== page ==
This is TTAG’s weekly roundup of legal and legislative news affecting guns, the gun business and gun owners’ rights.
Trump’s Surprise Gun Legislation and Background Check Apps
I’ve always been a big fan of surprises. As a kid I’d cover my ears whenever my mom tried to give me “hints” as to Christmas presents. That’s why I’m super excited for the gun control package President Trump is “expected” to announce in the coming week. It’s gonna be a big surprise!
Kidding aside, the administration has given us little reason for optimism. It seems the majority of the buzz that’s emanated from the White House over the previous weeks has centered around domestic surveillance in one form or another. From his fascination with home assistants, to recent rumblings around a mobile background check app, the only tendency we can observe right now is towards moving government even closer to your life.
Another fascinating thing here is the fact that the legislature is, by all accounts, waiting for the president to hand down a lawmaking proposal. I’m not sure if you attended seventh grade civics, but that’s not how this is supposed to go.
The phone app is a fascinating suggestion. There have been discussions about using blockchain technology to implement such a thing. This could be interesting, but it raises an issue: this appears to be about private transactions, which right now can only occur intrastate. This isn’t because of a gift from the federal government, but rather by constitutional design.
To grossly oversimplify a very live and perpetually litigated issue, the federal government lacks the power to touch purely intrastate transactions. So, at least according to my reading of the law, there is no present, constitutional way for a federal law to require the use of a background check app just for intrastate private sales.
If you’re smelling what I’m stepping in, you know where I’m going with this. There’s a flip side.
If the feds do implement this background check app system as a substitute for transfers via an FFL, it could open the door to interstate private transactions. That would be pretty neat, if you ask me. That said, I’m not sure carrying around a federally-created app on my phone is something I’d be willing to do to get that.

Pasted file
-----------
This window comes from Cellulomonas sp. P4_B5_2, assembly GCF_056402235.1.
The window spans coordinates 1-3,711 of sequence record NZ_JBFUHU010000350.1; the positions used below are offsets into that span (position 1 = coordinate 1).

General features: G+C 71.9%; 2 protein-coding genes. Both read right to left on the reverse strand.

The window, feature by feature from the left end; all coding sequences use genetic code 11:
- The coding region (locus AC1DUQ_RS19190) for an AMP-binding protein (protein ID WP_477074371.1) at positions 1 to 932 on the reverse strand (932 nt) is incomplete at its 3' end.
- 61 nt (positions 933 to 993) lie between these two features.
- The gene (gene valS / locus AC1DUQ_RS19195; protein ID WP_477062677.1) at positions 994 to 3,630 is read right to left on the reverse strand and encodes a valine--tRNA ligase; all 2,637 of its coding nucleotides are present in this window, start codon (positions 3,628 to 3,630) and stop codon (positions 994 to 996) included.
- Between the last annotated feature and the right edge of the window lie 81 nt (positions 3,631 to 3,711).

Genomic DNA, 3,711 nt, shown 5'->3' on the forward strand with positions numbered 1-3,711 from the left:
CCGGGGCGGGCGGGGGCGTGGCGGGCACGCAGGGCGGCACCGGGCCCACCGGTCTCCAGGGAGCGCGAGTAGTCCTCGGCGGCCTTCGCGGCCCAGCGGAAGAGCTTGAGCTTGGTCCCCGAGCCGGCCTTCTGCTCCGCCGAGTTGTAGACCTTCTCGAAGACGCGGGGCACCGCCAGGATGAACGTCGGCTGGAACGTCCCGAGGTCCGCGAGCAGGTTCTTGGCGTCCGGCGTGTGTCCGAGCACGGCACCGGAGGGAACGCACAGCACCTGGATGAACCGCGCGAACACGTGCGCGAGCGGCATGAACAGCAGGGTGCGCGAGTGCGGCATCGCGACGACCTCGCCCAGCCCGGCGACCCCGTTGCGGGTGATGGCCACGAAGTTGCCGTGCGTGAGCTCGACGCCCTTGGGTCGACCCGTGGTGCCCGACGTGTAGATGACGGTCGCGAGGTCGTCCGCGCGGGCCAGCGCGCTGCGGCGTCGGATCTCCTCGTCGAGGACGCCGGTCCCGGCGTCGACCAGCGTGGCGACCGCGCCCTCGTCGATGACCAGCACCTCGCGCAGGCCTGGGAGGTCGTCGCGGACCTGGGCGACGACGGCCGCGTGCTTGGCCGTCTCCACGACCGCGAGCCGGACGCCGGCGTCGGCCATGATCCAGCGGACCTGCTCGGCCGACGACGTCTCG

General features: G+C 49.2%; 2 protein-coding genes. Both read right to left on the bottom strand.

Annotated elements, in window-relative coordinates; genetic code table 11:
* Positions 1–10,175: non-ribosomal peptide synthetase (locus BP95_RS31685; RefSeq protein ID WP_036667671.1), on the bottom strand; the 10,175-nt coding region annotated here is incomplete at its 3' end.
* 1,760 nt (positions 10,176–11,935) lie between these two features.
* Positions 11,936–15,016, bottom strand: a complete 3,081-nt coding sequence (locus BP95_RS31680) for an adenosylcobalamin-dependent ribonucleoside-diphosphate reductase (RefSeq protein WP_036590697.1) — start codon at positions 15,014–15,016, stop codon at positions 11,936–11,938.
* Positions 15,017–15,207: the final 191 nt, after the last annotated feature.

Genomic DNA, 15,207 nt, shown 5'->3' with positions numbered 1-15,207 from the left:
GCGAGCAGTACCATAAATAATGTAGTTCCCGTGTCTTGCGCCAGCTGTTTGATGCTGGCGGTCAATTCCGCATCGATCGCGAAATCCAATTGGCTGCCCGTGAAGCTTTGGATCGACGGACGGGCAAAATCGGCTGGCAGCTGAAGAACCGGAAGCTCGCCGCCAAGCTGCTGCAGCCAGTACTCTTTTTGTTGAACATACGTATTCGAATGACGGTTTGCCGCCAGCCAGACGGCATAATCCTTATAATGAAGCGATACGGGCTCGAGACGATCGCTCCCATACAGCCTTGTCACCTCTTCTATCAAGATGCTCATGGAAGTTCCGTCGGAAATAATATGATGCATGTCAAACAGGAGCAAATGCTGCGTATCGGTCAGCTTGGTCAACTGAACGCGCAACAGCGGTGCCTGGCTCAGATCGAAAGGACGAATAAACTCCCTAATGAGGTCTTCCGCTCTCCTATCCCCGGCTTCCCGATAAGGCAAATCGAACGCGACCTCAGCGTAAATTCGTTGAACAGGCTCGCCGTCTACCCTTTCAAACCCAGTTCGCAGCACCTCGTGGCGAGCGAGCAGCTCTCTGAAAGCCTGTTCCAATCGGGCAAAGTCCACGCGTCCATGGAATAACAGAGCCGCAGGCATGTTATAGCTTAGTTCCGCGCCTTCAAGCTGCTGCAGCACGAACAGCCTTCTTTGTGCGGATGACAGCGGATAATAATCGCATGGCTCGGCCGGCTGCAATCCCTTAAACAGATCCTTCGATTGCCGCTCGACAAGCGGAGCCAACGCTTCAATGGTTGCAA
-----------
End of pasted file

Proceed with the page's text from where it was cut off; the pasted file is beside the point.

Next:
Gun Control is Popular, It’s in the Polls!
A host of polls have come out in the last week suggesting that the majority of Americans want “some form” of stricter gun control. That said, let’s not forget that polls are hot garbage laden with selection bias. FPC discussed the phenomenon where polls indicate a support for gun control, and then elections turn out the opposite way in a recent white paper on background check legislation.
Luckily, anti-gun fetishism wasn’t the only thing circulating in the press. As the call for stricter gun laws devolves into an omnipresent drone, it appears more are speaking out about the fundamentally stunted logic at the base of these calls. Will this show up in the polls? Who knows. Depends who paid the pollster.
A Bunch of Rich, Predominantly White A**holes Publish Convenient List of Companies to Boycott
A total of 145 CEOs have issued a letter to the Senate voicing their opinion on gun control, because nepotism apparently manufactures experts in public policy.
Acting in their capacity as a paternalistic check on US politics, the CEOs chide the Senate’s refusal to restrict the rights of all Americans in response to the demands of a handful of terrorists as “unacceptable.” The CEOs, who definitely have experience with the realities of life for the majority of the country — especially those of modest means — cannot grasp why some people would disagree with them.
They demand universal background checks and red flag laws, certainly because the CEOs have principled reasons to support such and not because those are the two proposals they heard about most recently on MSNBC.
Daring to speak out of turn, Senator Ted Cruz posited that “This is about social signaling at the country club…I promise you the people signing this letter don’t know any of the details of background checks or red flags either.”
Cruz also pointed out interesting concerns about the whole reason CEOs exist…to serve the interest of their shareholders. “I don’t think it’s a positive thing to see big corporations shifting their focus from their customers and actually doing what they were created to do into trying to become political players on divisive social issues,” Cruz said.
Amazing. To suggest that these people actually do their job and not needlessly embroil their companies in divisive political issues.
Naturally the CEOs are beyond reproach, as clearly alienating more than half the country is a great way to protect the bottom line for your shareholders. You know. The literal one and only thing you’re supposed to do.
San Diego Doesn’t Quite Understand What Guns are For
San Diego’s “safe storage” law just went into effect. Unlike most of these provisions, though, it covers absolutely everyone. Any gun that is “not in use” must be locked away. Which, if you think of a gun as a defensive tool (you know, the thing that it actually is), doesn’t make much sense.
A gun is useful the moment it becomes needed. Not the moment you’ve assembled it from three safety deposit boxes.
The San Diego law now puts itself squarely in contention with the Court’s core holding in Heller. Here’s hoping this dumb law gets struck down before it destroys too many lives. A concern that can’t be understated, given the fact that the City Attorney who proposed the law envisions it being enforced “by finding improperly stored guns in a home during a visit for another reason such as a domestic disturbance.” Because actually caring for the safety of those who call them clearly needed to be shifted down the priority list for investigating officers.